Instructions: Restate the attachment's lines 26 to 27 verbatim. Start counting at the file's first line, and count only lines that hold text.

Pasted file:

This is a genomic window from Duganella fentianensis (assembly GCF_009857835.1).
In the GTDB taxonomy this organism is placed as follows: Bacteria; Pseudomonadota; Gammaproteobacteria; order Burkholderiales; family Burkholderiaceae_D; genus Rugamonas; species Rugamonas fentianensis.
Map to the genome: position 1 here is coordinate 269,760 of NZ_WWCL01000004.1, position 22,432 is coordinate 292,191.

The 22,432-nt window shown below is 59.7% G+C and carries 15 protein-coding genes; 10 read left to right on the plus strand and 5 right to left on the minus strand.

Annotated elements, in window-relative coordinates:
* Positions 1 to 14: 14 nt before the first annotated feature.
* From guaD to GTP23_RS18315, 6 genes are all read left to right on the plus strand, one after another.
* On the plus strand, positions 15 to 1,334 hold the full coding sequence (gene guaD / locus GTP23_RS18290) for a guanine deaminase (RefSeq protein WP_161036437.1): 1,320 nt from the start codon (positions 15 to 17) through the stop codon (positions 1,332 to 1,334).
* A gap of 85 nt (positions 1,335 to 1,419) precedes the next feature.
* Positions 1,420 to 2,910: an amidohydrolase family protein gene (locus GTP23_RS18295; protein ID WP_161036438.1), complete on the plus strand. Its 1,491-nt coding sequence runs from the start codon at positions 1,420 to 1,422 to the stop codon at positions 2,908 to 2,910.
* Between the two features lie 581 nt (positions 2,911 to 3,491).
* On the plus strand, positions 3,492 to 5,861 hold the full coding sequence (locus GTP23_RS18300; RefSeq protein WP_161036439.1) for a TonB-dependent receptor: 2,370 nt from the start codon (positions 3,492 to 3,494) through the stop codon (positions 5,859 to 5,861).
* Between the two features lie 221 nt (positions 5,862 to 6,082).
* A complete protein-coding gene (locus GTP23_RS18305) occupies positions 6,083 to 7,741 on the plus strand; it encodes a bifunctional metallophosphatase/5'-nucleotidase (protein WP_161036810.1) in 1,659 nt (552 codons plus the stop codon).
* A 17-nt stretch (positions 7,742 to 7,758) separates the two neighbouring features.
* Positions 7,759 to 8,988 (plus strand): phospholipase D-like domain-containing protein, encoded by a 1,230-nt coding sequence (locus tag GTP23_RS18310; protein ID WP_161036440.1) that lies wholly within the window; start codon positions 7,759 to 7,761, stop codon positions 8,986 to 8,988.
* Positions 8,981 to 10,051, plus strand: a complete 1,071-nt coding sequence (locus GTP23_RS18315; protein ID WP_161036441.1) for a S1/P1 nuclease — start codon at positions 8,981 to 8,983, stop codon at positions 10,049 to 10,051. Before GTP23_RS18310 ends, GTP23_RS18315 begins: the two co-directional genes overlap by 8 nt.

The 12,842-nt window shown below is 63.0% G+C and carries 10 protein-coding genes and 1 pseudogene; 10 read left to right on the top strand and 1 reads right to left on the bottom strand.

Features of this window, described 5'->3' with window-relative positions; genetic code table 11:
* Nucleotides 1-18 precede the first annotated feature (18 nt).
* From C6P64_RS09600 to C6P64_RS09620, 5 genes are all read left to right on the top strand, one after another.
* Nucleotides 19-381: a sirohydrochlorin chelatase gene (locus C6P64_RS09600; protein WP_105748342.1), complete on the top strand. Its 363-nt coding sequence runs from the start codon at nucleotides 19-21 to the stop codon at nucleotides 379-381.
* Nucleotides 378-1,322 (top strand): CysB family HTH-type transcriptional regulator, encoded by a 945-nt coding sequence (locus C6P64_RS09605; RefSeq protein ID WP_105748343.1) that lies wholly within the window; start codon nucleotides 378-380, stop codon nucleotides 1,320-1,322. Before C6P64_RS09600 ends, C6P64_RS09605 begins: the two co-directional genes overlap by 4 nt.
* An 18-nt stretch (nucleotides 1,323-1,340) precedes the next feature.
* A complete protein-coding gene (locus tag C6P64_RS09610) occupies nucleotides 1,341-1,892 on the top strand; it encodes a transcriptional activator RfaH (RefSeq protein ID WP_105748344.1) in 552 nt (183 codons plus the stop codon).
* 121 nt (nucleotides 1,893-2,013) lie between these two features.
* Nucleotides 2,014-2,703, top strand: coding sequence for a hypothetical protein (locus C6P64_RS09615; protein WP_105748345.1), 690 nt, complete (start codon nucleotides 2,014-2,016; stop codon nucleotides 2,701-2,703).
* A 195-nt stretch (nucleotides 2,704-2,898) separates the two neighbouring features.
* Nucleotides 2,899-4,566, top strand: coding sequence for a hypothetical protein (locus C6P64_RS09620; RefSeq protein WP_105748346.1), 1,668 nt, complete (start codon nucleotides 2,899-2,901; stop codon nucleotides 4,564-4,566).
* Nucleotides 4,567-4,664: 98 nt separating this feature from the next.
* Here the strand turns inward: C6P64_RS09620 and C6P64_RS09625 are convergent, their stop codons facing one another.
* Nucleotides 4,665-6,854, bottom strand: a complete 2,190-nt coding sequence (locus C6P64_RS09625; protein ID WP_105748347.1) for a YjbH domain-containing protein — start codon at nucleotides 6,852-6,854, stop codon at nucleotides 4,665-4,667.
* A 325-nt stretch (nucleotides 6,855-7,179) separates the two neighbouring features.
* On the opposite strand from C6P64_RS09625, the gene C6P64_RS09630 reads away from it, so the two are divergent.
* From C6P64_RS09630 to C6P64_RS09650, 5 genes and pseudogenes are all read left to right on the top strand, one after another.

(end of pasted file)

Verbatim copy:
* 121 nt (nucleotides 1,893-2,013) lie between these two features.
* Nucleotides 2,014-2,703, top strand: coding sequence for a hypothetical protein (locus C6P64_RS09615; protein WP_105748345.1), 690 nt, complete (start codon nucleotides 2,014-2,016; stop codon nucleotides 2,701-2,703).